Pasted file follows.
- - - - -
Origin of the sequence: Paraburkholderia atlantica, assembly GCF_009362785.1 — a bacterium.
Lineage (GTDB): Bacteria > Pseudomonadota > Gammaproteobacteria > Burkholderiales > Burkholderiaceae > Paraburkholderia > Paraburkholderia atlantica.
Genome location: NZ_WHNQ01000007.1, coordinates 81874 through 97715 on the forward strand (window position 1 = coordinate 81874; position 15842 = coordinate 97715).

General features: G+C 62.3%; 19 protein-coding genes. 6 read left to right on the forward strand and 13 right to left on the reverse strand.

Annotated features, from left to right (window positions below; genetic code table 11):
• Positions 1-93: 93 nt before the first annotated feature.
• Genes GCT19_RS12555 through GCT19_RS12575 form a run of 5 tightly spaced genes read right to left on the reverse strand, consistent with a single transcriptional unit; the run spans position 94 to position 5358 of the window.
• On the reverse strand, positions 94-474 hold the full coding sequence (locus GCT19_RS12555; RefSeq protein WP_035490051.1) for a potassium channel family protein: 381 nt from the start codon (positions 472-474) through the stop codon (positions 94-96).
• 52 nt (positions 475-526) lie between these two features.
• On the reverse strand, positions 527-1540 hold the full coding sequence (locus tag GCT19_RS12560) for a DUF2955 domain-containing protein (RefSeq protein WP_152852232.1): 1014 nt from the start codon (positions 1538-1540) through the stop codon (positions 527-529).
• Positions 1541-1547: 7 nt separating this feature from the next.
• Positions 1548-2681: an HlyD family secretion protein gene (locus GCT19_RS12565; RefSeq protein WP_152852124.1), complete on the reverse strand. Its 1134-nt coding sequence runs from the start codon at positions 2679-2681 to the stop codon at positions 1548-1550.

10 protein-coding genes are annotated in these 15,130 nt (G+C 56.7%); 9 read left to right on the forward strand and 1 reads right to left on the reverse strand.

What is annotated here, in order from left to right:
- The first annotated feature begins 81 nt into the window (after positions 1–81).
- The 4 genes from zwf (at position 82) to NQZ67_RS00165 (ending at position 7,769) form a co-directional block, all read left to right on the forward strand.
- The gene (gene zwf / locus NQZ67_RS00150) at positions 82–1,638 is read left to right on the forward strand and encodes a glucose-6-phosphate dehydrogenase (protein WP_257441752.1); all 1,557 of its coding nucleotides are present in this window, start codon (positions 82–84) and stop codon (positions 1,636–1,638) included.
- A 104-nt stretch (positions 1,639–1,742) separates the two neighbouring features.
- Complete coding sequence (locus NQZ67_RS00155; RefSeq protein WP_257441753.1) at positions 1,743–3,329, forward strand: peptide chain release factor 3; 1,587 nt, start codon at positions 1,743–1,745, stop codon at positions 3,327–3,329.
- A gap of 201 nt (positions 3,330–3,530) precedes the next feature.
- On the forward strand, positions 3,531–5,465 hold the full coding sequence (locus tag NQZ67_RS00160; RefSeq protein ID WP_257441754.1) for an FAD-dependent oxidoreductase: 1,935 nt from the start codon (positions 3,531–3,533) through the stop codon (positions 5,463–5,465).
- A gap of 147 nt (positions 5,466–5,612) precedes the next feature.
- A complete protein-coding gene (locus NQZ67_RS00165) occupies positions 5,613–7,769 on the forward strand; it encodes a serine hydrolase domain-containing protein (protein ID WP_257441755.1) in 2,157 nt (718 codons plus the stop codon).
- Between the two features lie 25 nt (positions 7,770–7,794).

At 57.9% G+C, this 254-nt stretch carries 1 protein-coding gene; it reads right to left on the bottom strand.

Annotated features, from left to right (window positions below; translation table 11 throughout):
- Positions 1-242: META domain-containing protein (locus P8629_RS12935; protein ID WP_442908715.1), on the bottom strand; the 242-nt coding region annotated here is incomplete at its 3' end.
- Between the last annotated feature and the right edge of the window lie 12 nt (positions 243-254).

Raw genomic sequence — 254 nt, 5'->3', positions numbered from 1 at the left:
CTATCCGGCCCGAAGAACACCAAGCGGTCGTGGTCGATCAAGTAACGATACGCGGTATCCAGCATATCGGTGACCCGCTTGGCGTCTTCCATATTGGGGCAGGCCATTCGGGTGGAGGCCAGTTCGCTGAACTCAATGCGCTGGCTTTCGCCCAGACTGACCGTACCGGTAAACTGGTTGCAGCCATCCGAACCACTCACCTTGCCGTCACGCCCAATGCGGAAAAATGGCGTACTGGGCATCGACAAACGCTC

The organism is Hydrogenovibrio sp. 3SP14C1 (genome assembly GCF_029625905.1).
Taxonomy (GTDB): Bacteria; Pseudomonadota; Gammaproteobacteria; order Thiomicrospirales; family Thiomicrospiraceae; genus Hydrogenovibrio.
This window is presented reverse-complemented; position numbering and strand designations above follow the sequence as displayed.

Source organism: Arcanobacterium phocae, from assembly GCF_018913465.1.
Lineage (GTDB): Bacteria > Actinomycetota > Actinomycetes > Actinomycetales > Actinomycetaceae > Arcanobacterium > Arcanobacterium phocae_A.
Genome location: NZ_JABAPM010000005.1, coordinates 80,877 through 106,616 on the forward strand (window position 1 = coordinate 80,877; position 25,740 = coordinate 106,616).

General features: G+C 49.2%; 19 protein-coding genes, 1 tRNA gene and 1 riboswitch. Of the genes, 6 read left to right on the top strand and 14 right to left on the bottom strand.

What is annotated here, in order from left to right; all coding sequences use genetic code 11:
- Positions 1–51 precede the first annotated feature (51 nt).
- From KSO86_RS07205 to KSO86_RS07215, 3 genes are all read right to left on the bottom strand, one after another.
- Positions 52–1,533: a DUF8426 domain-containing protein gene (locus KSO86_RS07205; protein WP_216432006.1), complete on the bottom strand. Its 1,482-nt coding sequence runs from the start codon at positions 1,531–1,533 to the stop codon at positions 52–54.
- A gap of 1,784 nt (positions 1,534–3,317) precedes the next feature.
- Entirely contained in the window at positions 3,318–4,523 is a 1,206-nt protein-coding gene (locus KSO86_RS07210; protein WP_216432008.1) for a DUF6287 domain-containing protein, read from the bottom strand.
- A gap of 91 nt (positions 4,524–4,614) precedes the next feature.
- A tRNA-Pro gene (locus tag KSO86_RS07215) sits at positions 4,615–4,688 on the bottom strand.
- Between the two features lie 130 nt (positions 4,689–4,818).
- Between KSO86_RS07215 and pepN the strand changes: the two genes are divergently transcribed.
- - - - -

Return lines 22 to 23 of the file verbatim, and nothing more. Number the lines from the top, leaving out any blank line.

- A gap of 147 nt (positions 5,466–5,612) precedes the next feature.
- A complete protein-coding gene (locus NQZ67_RS00165) occupies positions 5,613–7,769 on the forward strand; it encodes a serine hydrolase domain-containing protein (protein ID WP_257441755.1) in 2,157 nt (718 codons plus the stop codon).